Editorial: End of a new era: Iadarola Retires

By Kaitlin Barr
September 13, 2007

Antoinette, “Toni,” Iadarola has lived up to Cabrini’s mission to “Do Something Extraordinary” in the 16 years that she has held the position as the president of Cabrini College.

Since the announcement on Friday afternoon, the campus has been buzzing. Students and faculty have been reflecting on Iadarola’s accomplishments, and the possibility of change with the incoming of a new president.

Iadarola’s surprise announcement of her retirement has left some faculty and students wondering why it came so suddenly, while others see that this year, the 50th anniversary, as the perfect time.

According to the American College President: 2007 Edition Web site, presidents serve an average of 8.5 years in office at a college or university. President Iadarola has outdone that statistic, nearly doubling it, all the while making much needed changes to the college as a whole.

As the college’s president, Iadarola raised millions of dollars, built five new buildings, recruited faculty and staff in the top of their fields and launched a five-year strategic plan, which will continue to develop the college in every aspect. She has placed Cabrini on the academic map through her leadership and ideas.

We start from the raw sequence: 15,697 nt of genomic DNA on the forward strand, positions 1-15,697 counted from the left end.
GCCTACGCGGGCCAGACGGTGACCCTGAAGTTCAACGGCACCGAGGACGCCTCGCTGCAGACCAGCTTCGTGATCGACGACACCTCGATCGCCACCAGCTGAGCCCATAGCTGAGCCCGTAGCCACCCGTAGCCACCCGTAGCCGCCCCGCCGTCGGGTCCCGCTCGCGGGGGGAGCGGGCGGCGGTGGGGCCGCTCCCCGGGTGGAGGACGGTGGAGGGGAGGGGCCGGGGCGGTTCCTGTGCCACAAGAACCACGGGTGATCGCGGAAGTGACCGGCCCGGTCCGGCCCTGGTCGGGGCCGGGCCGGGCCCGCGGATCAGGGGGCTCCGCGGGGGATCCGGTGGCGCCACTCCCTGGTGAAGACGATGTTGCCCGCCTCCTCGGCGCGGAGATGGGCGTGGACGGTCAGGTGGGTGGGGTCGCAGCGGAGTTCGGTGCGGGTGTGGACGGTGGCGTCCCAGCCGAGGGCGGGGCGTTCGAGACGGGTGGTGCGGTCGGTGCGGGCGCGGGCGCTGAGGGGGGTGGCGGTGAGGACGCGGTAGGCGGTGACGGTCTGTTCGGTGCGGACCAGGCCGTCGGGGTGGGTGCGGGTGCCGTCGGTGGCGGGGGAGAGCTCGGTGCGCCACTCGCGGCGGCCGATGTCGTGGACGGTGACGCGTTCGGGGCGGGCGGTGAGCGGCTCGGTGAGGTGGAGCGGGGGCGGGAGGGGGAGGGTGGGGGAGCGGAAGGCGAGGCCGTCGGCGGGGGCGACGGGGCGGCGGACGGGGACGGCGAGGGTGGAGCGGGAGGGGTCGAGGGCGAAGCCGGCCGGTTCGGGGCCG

As students, we complain about the small size of our rooms and the treasure hunt that takes place just to find a parking space. Without Iadarola’s vision of a larger community, we would have even less space in which to live. Just a few years ago, the apartment complex, East Residence Hall and West Residence Hall did not exist.

Cabrini has achieved many accomplishments over the years, however, the 50th anniversary of the college warrants a new change; a change that a new president will bring next academic year. We believe Iadarola’s successor will continue her hopes and dreams for the college, at the same time adding their own perspective and vision.

The percentage of women presidents at a college or university has more than doubled, from 10 percent of total presidents in 1986 to 23 percent in 2006. Iadarola has proven that you don’t need to be a man to achieve success in a position of power, especially as powerful a position as being in charge of an entire college community.

The average age of presidents in a college or university is 60; another number in which Iadarola has beaten. She announced her retirement at age 67.

Many people at large universities probably can not name their school’s president. It is rare to find someone on Cabrini’s campus who does not know who President Iadarola is. She can tell you what the food in the cafeteria tastes like because she actually has had a meal there. She opens her home to students, whether it is to host a meal for them or let them cook for her and destroy her kitchen in the process.

Cabrini has been lucky to have such a compassionate and heart-felt woman as Toni Iadarola as the president of their college for the past 16 years. We, the editorial staff of the Loquitur, wish her the best of luck in everything she does in the future, and thank her for everything she has done for the college.

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Kaitlin Barr

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